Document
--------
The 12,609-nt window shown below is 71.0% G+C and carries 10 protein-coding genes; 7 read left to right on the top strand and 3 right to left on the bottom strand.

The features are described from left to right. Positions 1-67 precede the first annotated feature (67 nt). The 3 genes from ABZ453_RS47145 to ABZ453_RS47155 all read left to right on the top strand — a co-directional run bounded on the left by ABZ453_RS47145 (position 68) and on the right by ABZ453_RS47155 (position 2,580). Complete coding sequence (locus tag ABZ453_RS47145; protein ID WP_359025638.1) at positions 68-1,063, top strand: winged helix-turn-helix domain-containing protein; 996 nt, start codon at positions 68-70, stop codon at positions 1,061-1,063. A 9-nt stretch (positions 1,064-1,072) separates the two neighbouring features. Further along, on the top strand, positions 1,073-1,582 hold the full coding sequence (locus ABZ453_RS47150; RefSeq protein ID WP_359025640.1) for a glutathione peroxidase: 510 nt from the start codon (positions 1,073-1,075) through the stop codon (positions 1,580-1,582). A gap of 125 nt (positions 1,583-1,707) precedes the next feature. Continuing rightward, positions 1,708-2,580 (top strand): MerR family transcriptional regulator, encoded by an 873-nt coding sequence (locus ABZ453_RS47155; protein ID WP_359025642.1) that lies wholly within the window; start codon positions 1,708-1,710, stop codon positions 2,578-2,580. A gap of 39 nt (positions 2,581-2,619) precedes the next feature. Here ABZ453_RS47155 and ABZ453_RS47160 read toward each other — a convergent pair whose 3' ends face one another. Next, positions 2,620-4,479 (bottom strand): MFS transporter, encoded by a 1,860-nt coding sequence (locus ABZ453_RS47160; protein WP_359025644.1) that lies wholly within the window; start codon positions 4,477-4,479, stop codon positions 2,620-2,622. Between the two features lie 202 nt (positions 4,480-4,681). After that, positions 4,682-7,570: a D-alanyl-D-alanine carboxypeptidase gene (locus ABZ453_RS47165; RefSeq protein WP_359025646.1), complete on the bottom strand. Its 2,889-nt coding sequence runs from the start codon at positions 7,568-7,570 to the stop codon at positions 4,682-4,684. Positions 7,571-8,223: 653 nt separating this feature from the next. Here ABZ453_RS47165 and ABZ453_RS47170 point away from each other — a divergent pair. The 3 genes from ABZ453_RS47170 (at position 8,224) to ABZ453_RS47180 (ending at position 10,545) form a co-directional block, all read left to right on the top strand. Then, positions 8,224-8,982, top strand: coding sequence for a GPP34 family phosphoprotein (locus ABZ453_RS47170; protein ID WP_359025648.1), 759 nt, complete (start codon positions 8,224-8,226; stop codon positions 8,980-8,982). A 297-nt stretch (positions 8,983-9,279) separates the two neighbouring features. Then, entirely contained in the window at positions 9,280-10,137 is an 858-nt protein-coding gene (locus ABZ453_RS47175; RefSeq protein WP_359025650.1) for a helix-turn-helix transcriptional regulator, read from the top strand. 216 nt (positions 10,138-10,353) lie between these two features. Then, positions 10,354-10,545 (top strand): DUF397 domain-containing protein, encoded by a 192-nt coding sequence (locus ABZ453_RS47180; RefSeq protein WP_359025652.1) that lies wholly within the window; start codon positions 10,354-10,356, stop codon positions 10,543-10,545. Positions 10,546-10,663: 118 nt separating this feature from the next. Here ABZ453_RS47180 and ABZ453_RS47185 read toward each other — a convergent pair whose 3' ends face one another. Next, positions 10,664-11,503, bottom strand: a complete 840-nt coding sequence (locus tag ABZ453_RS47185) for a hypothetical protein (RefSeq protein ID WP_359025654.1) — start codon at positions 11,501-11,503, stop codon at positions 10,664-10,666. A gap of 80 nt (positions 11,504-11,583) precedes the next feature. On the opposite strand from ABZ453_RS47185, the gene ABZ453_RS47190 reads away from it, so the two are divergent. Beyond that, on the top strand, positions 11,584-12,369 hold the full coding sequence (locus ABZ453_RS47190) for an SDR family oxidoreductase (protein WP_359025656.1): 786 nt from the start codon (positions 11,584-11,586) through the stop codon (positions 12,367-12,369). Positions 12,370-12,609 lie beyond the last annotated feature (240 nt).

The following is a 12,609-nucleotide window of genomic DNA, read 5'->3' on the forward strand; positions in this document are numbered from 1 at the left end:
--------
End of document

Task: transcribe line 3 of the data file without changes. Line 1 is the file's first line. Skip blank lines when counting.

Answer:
The following is a 12,609-nucleotide window of genomic DNA, read 5'->3' on the forward strand; positions in this document are numbered from 1 at the left end: